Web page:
CHICAGO--(BUSINESS WIRE)--A new study from the Education Policy Center at Michigan State University shows that a teacher professional development program developed and run by the Museum of Science and Industry, Chicago significantly improves student performance in science.
Chicago Mayor Rahm Emanuel and Chicago Public Schools officials joined Museum President David Mosena to unveil the study, which was funded by the Boeing Corporation and conducted by William Schmidt, Ph.D., a nationally recognized science curriculum expert from Michigan State University. More than 800 teachers, two-thirds of whom work in the Chicago Public Schools, have already benefited from the program. At the press conference, Mosena announced the Museum’s intention to work with 1,000 middle-grades teachers over the next five years.
“As champions of science and learning, we are using our content expertise, proven teaching strategies and world-class exhibits to improve science education in schools,” said Mosena.
Mayor Emanuel outlined Chicago’s broad efforts to improve STEM (science, technology, engineering and math) education, which has a goal of tripling the number of students with STEM credentials by 2018. “I would like to thank the Museum of Science and Industry for partnering with the City as we work to expand access to STEM education for Chicago’s teachers and students,” Mayor Emanuel said. “Our partnership with MSI also reflects the opportunities available to help support our teachers while creating a roadmap for students of a cradle to career STEM education by leveraging our City’s world-class, civically-engaged cultural institutions, businesses and non-profits. Our goal as a City is for every child to be 100% college ready and 100% college bound, so that we prepare our children with the academic foundation and skills to be the next leaders in the 21st century highly-specialized, technical economy.”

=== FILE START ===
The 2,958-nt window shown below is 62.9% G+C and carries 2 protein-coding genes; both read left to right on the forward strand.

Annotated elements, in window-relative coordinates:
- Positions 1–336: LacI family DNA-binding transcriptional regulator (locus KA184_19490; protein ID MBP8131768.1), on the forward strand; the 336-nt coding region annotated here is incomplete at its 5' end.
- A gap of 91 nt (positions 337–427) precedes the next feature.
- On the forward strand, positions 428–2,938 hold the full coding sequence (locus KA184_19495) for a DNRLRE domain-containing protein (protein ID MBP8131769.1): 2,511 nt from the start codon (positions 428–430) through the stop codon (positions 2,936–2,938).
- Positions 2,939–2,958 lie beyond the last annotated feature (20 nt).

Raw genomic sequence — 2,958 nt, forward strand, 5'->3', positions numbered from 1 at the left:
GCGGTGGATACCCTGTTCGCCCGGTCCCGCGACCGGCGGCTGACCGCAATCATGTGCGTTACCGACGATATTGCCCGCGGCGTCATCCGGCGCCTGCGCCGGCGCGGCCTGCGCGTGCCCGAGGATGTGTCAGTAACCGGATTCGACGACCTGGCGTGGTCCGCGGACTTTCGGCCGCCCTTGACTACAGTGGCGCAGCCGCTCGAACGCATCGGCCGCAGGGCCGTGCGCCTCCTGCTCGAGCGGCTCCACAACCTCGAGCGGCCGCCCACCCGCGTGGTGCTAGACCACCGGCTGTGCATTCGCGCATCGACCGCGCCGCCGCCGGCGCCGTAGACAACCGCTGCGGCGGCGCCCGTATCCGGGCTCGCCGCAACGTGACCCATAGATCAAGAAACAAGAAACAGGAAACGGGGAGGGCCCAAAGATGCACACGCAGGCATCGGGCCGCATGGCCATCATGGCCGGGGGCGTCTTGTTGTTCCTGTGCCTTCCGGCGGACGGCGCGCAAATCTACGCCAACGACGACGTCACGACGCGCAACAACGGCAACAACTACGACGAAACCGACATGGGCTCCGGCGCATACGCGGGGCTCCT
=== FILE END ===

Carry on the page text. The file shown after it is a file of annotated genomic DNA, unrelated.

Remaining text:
U.S. Secretary of Education Arne Duncan, who grew up in Hyde Park and has been a frequent visitor to the Museum, said “Improving STEM education is a national priority. It’s great to have strong outside partners like MSI to supplement STEM teaching in our schools. Museums all across America can play a key role in enriching education for children.”
At the press conference, Professor Schmidt said that science student performance in the United States is lagging on both U.S. and international tests, in part because so many teachers lack the skills and the support they need to make it more engaging. “Many professional development programs are not very effective,” Schmidt said. “The Museum’s program is, and we now have the proof.”
The Museum’s program targets 4th-8th grade teachers with limited or no background in science or science teaching, but who are nevertheless expected to teach science. Teachers at schools with predominately low-income, high-need student populations are top priority, and the Museum reduces barriers to participation by offering courses at no cost.
The study’s conclusion about the effectiveness of MSI’s teacher training is unambiguous: “Not only does the … program have a direct effect on teacher knowledge, but the program also positively impacted student performance …”
For the full press release and more information on the study, visit msichicago.org/CASEstudy.